Next off the mark was a Major Wormald, who held a shooting tenancy in the area and lived two miles from the camp. He complained to the Forestry Commission before the camp opened, claiming that it would breach the terms of his lease. The Commission organised a meeting between the Major and the Ministry’s director of training, after which the trail goes cold (National Archives LAB 2 2035 1871 Part II).

Rather more persistently, a Mrs Fogg-Elliot of Bedburn Old Hall made a number of complaints (National Archives LAB2/2041/ET1871, LAB2/2041/ET598). Walter Workman, the camp manager, reported to his superiors in London that “You are doubtless aware of the type of lady we have to contend with, and it may be sufficient to say she is always ‘full of trouble’”. His correspondent at the Ministry in turn wrote in an internal memo in May 1934 that “Mrs Fogg-Elliott appears to be what a Negro porter on a Canadian train described as ‘A Constant Ticker!’”

Mrs Fogg-Elliott’s grievances were multiple. She complained about a side gate at the camp which allowed trainees to access a public footpath to Bedburn village that crossed her land; she alleged that trainees were trespassing on her tenant’s property, and “they have spoillen the land”; she complained about “visiters” to the camp, adding that “I saw girls go to the camp on Sunday”. She was also angry about the use of Scandinavian pines on the woodland, as it was “very annoying for the English Government to bring so much foreign timber into Bedburn when we have sold some of our woods to pay death duties”.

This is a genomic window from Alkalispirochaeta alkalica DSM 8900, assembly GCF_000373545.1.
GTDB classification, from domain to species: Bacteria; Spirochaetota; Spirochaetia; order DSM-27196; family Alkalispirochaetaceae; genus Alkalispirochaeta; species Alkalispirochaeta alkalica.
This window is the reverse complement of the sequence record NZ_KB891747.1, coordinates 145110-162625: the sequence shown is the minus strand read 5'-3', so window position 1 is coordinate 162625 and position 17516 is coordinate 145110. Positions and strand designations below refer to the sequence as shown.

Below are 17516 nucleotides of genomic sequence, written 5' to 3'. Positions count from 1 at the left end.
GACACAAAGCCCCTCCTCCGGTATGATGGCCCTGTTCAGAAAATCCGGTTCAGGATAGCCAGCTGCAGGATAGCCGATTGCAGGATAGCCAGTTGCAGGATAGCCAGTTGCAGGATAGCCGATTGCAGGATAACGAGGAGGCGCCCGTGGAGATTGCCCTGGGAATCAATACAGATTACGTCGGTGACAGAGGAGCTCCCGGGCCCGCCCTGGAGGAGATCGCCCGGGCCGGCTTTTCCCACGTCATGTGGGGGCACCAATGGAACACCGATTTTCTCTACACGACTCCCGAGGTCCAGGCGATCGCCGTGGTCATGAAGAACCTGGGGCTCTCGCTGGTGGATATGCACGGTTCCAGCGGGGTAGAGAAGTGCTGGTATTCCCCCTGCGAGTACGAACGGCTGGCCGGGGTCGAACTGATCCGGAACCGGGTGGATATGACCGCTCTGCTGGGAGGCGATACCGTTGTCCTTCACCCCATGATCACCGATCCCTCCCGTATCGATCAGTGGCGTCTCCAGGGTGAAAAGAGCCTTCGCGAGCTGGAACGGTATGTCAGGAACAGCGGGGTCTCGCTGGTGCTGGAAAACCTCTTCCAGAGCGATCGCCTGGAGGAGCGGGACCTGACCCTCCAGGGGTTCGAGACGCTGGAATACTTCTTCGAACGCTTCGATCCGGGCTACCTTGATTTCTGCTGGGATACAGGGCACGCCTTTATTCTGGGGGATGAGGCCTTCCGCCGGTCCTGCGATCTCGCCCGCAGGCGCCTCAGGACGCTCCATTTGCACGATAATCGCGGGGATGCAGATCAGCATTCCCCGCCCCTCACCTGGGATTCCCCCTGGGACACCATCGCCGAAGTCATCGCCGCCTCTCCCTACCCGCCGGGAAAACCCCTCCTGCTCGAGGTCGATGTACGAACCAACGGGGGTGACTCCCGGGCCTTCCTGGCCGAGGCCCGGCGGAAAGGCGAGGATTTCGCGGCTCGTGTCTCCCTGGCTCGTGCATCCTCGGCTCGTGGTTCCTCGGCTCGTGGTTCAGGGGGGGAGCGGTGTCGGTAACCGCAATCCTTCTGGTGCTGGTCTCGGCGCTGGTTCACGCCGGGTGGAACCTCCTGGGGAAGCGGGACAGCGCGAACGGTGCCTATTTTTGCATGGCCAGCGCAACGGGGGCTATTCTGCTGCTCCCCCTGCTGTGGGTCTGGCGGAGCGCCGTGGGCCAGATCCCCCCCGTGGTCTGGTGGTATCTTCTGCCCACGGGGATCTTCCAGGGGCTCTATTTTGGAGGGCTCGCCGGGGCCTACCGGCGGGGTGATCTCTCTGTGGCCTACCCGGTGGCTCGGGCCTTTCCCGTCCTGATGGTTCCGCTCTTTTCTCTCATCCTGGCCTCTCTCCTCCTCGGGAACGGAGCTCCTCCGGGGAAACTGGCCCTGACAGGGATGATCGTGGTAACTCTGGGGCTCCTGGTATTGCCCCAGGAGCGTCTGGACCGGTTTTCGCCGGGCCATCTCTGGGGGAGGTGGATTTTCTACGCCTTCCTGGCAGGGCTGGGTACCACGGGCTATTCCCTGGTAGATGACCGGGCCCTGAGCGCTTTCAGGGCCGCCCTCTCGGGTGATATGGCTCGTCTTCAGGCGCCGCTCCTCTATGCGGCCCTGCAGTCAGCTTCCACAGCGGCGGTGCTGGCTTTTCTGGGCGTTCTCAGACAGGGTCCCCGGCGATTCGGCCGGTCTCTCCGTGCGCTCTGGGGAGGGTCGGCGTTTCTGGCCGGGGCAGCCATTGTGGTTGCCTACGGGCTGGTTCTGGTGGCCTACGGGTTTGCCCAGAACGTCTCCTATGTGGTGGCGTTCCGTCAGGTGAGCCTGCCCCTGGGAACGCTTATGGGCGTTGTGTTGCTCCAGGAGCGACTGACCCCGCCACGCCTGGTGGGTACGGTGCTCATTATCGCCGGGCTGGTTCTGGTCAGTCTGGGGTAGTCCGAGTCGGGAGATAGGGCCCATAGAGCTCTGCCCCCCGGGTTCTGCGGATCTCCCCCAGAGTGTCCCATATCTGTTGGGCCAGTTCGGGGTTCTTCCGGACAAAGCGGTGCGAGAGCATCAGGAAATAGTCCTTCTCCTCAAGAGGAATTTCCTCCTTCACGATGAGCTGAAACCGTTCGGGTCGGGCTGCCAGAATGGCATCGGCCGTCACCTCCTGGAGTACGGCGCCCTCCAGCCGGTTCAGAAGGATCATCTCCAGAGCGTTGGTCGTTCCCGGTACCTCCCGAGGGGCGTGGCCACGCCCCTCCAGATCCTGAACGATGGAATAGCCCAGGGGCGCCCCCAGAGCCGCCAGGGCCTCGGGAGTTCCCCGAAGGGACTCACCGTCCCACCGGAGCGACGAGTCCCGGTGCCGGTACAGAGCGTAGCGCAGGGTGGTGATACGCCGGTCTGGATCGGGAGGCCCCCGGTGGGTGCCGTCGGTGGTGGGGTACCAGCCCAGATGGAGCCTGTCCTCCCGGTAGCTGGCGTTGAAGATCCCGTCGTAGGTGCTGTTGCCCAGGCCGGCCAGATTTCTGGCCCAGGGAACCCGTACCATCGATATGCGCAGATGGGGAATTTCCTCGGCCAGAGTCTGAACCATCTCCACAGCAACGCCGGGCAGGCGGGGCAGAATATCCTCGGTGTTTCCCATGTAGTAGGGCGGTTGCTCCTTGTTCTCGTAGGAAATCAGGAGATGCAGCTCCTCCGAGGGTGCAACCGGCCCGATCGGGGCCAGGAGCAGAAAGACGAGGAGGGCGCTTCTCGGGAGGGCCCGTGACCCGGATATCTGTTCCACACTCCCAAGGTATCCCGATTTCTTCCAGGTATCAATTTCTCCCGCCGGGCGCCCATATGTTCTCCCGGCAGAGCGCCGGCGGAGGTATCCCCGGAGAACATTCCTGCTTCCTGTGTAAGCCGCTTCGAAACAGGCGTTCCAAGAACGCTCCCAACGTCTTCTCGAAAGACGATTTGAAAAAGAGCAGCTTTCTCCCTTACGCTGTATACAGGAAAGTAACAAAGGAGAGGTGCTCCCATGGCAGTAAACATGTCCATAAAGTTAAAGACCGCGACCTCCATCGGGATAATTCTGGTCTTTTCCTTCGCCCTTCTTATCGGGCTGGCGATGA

The Ministry tried hard to placate this ‘constant ticker’. During the construction phase, the supervisor called on Mrs Fogg-Elliott in November 1933; the recently widowed lady was out, but he spoke to her son-in-law, who apparently spoke highly of the pioneers. He subsequently reported that he had discussed her with the Vicar, who apparently also found her “difficult”.

Once the camp was open, the Ministry then urged Workman to meet Fogg-Elliott, as “you may find it possible to persuade her to take an interest in the Centre instead of criticising us all the time”. Workman reported in May 1934 that “I know Mrs Fogg-Elliott quite well and pay occasional visits to her house; she, in turn, visits the Centre and brings books.” While he tried to discourage trainees from using the footpath, he insisted that as a public right of way there were limits to his powers; he also fought off attempts by the Forestry Commission to have his trainees disciplined.

What happened afterwards, if anything, is not in any of the files I’ve seen. Still, these cases do tell a story, which shows the seriousness with which the Ministry of Labour treated its local critics, even those whom its staff regarded as cranks. This in turn meant that camp managers had to try to placate those critics, and it seems in the case of Mrs Fogg-Elliott that Walter Workman had some success.